When I was 31 years old, I had the opportunity to ride a sabani for the first time. At that time, when I was trying to increase the popularity of my restaurant, I saw the sabani floating in Nago Bay from the window of my car as I drove back and forth to the city every day, and I was agonizing over why I, a uchinanchu (local), was not there on the boats.


So I took the plunge: I took a month off from the restaurant, and set out on a trip from Yonaguni Island to visit the Ryukyu islands. By experiencing the richness of the islanders and their wholehearted hospitality, I came to feel that real tourism is an expression of the warmth of the local people. As a person involved in food, I want to put the land at the center, rather than focusing on human beings. I want to convey the diversity of Yanbaru and the hardships of the current situation in a fun and delicious way.


“Yanbaru Harusa Project” and “Yanbaru Outdoor Handbook” Initiative


Since 2011, farmers, processors, and restaurants in the Yanbaru area have been working together on the “Yanbaru Harusa Project” to communicate the deliciousness of Yanbaru.

With the message “Yanbaru is delicious,” we are working on food actions to facilitate people’s interactions with local treasures rather than simply the commodification of the land. For example, we develop local products that can only be purchased in Yanbaru area and hold an incense festival where you can enjoy Yanbaru cuisine.

The Birth of Yanbaru Spice

Through a connection made with a senior local cook, I met a farmer who grows pepper. I thought “Yanbaru has delicious island vegetables, pork, seafood, salt fields, and sugar cane. If we can add spices too, we can offer an entire menu all made in Yanbaru.”

Yanbaru Spice was born from this idea: 58% of the ingredients are made from locally-grown ginger, chili peppers, spring turmeric, and autumn turmeric harvested in Yanbaru, and we are still evolving to make it a 100% Made in Yanbaru product.


Field to Nature - "Yanbaru Outdoor Handbook"

We also offer a tour called “Yanbaru Outdoor Handbook” to share our experiences and thoughts and the joy of learning more about the region. The Yanbaru Harusa Project proposes “Delicious Wild Play” to entertain visitors to Yanbaru. This is a tour to visit food producers together with the customers, to feel the joy of eating in nature, the wonder of nature, the appreciation of food, and the thoughts of the producers close at hand, and to enjoy it with all five senses. This is a program that provides services and menus for day-trips.




Encounter with Slow Food to Living in a Hammock

My involvement with Slow Food began with the Slow Food Fest in Ryukyu, held in Okinawa in 2018, and my understanding of Slow Food was further deepened in 2019 when I participated in Indigenous Terra Madre with the Ainu, an indigenous group from Hokkaido. Through encounters with the Ainu people and other indigenous peoples with various problems, we came back home to reflect on the “Ryukyu way of being,” including the social structure and educational issues that prevent us from fully realizing our own identity. What I see in our traditional food is the island’s character and its wisdom. The more I get involved in Slow Food activities, the more the pieces fit together, and the more proud I feel.


I am in the process of building a place called “Amesoko Nesoko” in an area called Amesoko in the mountains of Yanbaru, as a place where I can practice and learn from the knowledge and skills of seniors and ancestors. The circulation of air and water is also connected to the soil. And between them, there are humans. I believe that we can become richer by living with a greater awareness of this. Although I am the manager of my own restaurant business, I am currently living in a hammock with no fixed address.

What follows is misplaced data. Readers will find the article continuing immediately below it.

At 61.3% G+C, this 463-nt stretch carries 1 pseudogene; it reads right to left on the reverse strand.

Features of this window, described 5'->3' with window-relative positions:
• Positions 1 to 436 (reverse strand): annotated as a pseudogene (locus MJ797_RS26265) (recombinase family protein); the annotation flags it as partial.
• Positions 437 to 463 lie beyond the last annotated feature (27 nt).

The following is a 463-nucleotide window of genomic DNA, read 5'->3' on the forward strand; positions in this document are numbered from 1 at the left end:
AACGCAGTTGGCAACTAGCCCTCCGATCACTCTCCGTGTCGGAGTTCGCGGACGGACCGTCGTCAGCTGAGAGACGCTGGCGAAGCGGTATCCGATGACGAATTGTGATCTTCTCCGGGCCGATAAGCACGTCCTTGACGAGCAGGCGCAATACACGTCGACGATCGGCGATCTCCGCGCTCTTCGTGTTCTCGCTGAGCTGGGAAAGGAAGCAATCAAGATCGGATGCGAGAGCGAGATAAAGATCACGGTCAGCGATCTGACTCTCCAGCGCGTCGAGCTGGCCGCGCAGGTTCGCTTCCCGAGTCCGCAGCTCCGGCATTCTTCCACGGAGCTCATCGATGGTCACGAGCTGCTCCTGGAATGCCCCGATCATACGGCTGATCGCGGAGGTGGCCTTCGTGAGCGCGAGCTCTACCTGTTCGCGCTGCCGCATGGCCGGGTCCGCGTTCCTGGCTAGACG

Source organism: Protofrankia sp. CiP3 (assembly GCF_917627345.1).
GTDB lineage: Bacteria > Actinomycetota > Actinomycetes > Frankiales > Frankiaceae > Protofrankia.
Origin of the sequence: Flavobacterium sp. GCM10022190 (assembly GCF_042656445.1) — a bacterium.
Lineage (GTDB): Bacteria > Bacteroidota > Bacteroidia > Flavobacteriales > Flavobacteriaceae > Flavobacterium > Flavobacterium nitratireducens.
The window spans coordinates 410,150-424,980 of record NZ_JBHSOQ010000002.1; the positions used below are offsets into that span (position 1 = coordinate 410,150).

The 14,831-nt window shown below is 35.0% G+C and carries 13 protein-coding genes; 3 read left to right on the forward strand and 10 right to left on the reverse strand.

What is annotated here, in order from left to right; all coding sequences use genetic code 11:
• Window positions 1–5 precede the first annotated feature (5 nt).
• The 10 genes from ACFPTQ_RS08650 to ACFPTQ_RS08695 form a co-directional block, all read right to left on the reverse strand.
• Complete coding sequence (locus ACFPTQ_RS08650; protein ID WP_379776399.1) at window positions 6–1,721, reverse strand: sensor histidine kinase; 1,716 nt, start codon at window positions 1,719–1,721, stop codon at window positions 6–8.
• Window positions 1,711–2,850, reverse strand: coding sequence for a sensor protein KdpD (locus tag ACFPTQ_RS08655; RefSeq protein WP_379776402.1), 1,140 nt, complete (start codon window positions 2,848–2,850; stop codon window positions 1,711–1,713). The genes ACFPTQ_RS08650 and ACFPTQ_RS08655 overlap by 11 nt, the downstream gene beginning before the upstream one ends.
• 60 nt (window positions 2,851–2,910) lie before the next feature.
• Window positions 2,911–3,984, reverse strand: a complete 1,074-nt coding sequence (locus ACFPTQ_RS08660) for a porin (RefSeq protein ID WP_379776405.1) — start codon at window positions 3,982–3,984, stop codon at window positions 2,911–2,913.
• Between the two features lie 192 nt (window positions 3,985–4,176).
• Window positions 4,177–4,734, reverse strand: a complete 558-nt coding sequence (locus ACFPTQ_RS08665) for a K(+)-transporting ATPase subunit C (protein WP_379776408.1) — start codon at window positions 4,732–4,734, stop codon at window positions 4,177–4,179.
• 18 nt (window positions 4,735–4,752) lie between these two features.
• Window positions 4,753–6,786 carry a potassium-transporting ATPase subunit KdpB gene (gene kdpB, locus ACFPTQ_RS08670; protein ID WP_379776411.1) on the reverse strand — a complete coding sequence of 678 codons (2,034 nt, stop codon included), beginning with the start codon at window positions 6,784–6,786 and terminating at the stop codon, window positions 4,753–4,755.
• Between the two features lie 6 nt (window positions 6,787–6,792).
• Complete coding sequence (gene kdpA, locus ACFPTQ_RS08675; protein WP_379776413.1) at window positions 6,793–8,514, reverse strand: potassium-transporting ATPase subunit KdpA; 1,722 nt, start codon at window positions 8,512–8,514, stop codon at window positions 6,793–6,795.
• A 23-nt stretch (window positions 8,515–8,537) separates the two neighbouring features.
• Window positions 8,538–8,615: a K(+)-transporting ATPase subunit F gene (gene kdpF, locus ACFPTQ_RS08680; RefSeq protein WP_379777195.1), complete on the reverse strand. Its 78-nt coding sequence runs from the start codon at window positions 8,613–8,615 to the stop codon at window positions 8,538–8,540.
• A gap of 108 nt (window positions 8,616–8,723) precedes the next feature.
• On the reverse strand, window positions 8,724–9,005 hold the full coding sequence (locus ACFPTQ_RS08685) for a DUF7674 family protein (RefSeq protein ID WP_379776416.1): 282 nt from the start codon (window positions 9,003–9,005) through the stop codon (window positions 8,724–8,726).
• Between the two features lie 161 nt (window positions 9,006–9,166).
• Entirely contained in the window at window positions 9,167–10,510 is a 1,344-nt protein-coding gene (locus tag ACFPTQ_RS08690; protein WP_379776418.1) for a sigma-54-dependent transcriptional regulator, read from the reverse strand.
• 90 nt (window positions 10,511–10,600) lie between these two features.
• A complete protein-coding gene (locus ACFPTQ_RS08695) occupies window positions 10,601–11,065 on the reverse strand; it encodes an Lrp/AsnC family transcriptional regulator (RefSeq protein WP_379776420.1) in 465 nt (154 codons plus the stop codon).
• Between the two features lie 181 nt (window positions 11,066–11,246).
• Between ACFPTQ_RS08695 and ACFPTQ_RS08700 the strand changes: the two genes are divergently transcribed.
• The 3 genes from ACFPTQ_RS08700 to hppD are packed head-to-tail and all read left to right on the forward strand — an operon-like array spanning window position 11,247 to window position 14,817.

I don’t want to say

“the good old days were good”

I want to say

“today is good, too”.


The house of Amesoko Nesoko doesn’t have a floor. It was about to be torn down when I found it, as there was nobody living there. There is just a Kamado (traditional wood-fueled cooking stove), traditional pots, a pizza oven gifted to me by a friend of mine, and the beautiful rain pouring down. We want to protect these things because they are about to be lost, and it is difficult to recreate them once they are gone.

Until now, it has been difficult for me to communicate with people of the same generation and the same industry. There are sections of Yanbaru’s government and business community that are selling the land and culture in search of “economic development.” At the same time, I sometimes come across the approach of “We can sell Okinawa for you,” from people outside of Okinawa.

On a sabani trip, you need time, but not money. You learn to communicate with your friends, re

spect the captain, support each other, encourage each other, and even learn how to talk to each other. By digging deeper into what we have now, instead of just saying “the good old days,” we can share and say “today was a good day too”, or “we had a beautiful day playing in the ocean.” I would like to learn these things in the present, and find the time to connect to the next generation and new friends who seek them.


Manna’s “Pride Food”


My pride food is definitely pork culture. In Japan, the eating of meat has only become a major trend since the Meiji era. Okinawa developed its own pork culture through exchanges with Taiwan and China. In the hot and humid subtropical climate, the meat is fermented in salted water to make “soochikah”, slowly cooked with brown sugar and awamori to make “rafti”, made with fresh blood to make “cheeiricha”, and the internal organs are made into a clear soup to make “nakamijiru”. There are many pork dishes. I can’t write much about it here, but you can feel the love for pigs in Okinawa and the Ryukyu islands in the touching post-war effort to repopulate them using pigs from Hawaii, an episode known as “Pigs from the Sea”. My pride food is the pork culture of the Ryukyu islands! Thank you to our ancestors in the Ryukyu Islands who developed and protected this culture!

Manna’s Personal History


1975 Born in Yanbaru

2004 Found “Manmi“

2006 Order his own sabani and took the sabani trip

2011 Start Yanbaru Harusa project

2018 Get to know about Slow Food at Slow Food Fest in Okinawa

2019 Join Indigenous Terra Madre in Ainu Mosir as a delegate from Ryukyu

2021 Launch Amesoko Nesoko